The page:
When we consider risk, much of the discussion revolves around analytics, alternatives, probability, and bias. But, there are other important factors to consider, which are frequently excluded and, when dealt with properly, can create new opportunities. These include higher than normal results, lower than normal results, enablers, parameters for consideration, and excluding key unknowns.
Entrepreneurs generally advocate the untapped potential of their ideas without detailed analysis of parameters, requirements, and profitability. For example, Venture capital firms that take the risk of investing in several new companies only expect a few to perform with extraordinary results. Last year, they extended too far and many are in financial trouble today. However, the initial risk is appealing because, statistically, people do win the lottery, and companies like Zoom hit the jackpot and do well, especially when you consider the way they’ve evolved over the past few years.
The reverse is also occurring with unforeseen disruptions increasing risk. The slow pace of going back to work, success of tools like Zoom, supply shortages, and inflation are examples of factors not considered in much of our risk analysis. Political change, an increase in crime, and higher levels of stress are creating more uncertainty when assessing change and potential. These can all add to excessive losses beyond normal probabilities.
Another inhibitor of success are enablers. While experience and expertise can improve results, one of the worst strategies in our changing environment is tradition or the mindset that “we have always done it this way.” It simply ignores change, alternatives, and processes, and is frequently fueled by proponents who fear those same things. Sexual harassment, equal wages, and COVID vaccines are some examples where progress has been exceptionally slow due to people being unwilling to recognize the need for change and accept and implement new ideas.
Currently, everyone seems stressed and frustrated with issues like crime and inflation. However, enablers seem focused on short-term solutions rather than a true commitment to solving the problems. We must also recognize that many of these are worldwide issues. For example, both France and Israel are experiencing political disruption as well.
Additionally, inflation, oil prices, and supply shortages are all causing great disruption, which increases risk, but these unknowns will also create opportunities. Innovation in solutions like electric cars is a key area where there is ample opportunity.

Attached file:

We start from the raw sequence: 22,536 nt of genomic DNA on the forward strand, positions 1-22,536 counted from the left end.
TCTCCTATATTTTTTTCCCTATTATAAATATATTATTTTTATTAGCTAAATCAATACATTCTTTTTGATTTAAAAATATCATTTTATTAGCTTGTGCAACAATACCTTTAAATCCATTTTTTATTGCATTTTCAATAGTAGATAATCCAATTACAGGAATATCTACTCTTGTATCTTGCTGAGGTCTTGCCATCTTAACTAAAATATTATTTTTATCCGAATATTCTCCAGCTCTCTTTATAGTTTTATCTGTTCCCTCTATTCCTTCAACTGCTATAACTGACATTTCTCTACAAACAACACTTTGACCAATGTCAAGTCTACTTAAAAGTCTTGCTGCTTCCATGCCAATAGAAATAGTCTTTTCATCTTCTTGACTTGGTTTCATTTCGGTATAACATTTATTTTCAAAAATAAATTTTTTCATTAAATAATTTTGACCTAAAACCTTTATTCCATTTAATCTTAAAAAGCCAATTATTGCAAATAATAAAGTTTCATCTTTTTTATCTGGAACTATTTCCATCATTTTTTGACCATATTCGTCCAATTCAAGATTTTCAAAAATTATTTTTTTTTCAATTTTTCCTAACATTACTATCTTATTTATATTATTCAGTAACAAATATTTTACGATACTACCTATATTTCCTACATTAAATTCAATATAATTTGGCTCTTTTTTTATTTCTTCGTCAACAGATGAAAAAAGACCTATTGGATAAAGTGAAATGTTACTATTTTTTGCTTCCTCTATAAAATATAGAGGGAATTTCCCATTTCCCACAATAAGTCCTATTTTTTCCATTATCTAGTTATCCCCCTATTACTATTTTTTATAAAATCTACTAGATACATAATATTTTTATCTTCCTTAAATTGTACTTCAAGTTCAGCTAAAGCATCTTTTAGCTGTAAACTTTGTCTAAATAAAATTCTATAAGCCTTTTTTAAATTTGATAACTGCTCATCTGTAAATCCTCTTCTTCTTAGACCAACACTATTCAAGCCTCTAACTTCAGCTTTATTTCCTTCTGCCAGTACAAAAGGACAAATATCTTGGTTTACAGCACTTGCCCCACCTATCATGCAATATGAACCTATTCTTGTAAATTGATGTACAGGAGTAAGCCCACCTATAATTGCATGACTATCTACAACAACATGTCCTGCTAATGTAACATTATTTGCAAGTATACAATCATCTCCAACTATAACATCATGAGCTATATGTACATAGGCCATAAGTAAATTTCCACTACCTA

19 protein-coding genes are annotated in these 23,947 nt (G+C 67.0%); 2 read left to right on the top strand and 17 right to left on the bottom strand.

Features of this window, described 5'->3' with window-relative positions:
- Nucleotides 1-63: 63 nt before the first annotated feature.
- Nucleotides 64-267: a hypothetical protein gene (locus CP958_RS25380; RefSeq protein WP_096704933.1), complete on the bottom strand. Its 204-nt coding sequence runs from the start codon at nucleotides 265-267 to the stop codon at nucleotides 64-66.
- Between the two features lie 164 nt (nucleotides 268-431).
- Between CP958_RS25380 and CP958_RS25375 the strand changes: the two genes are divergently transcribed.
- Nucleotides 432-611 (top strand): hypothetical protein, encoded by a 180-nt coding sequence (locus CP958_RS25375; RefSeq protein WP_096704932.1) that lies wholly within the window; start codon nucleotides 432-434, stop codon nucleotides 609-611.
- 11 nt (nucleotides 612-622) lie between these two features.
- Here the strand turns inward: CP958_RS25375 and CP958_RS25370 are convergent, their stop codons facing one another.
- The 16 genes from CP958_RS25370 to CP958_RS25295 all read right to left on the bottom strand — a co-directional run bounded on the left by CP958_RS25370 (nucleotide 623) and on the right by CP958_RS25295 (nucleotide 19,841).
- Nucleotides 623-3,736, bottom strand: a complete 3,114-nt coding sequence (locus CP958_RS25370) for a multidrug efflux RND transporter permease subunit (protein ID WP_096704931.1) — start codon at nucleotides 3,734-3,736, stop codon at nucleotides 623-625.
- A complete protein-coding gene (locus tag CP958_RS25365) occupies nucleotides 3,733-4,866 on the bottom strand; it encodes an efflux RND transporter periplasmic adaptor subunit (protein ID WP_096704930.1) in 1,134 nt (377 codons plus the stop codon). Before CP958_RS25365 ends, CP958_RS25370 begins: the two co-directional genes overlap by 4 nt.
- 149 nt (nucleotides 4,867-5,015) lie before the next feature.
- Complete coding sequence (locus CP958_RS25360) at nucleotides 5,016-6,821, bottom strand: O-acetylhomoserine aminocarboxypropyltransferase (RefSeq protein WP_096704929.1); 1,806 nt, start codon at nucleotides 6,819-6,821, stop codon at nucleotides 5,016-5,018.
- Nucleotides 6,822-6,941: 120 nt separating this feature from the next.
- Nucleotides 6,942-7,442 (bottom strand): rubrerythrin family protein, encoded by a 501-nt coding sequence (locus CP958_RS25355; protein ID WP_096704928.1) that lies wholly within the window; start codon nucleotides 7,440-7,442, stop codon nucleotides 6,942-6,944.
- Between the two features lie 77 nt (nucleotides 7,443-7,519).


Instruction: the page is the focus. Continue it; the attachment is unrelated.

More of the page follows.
Risk management is also affected by quantitative versus qualitative considerations. On one hand, quantitative measures are objective, comparable, and easier to document. However, we must ensure we are using the right measures and analyzing correctly. Qualitative data, on the other hand, can measure issues we don’t always consider and allows for intuition. But, these processes can be compromised easily or measure wrong factors. In particular, bias occurs much more frequently in qualitative analysis.
Risk analysis should also include the various impacts of diversity. The world is creating a significant amount of new wealth, yet income disparity is increasing, with 1% of U.S. households owning over 50% of the wealth. While there is more integration and assimilation, tensions have also risen in political, economic, and social structures.
When it comes to risk, we also need to consider ignorance and ways to manage it. Ignorance shows up in a number of ways, which require different approaches. Some ignorance is just the unknown—like the economy next year, the long-term pandemic impact, and potential new technologies (such as a longer lasting electric car battery). While we can’t assure certainty, we can research alternatives and their consequences.
Some ignorance comes from a lack of knowledge. Consequently, a focus on bias, parameters, and assumptions should be included in risk analysis. For example, we should understand our target audience and trends like the growing diversity and wealth in our country.
Ignorance can also be a function of pure denial. Assuming excess confidence or unilaterally accepting respected colleagues can affect risk assessments. We can avoid denial by embracing openness and searching for alternatives. Organizations need to welcome measurement and feedback. Observing, understanding, and sharing financials, operations reports, and sales reports are the first step. Simple research tools (which social media can provide) should be used regularly. A management style such as the “walk around” and simply asking, “How are you doing? Is there anything you need?” can be priceless. Look for alternatives and ‘what if’ discussions.
Viewing risk as an opportunity rather than an obstacle can help produce positive results. Change is occurring faster and faster and we must resist the urge to crave the comfort of consistency and reliability. We need to shift our mindset to one that expects risk. This might make you feel uneasy, but know that we are all in the same boat. Try to remember that staying flexible will make adapting easier. And implementing sound, proven strategies will not only set you up for success, but put you in a position to effectively and efficiently manage risk.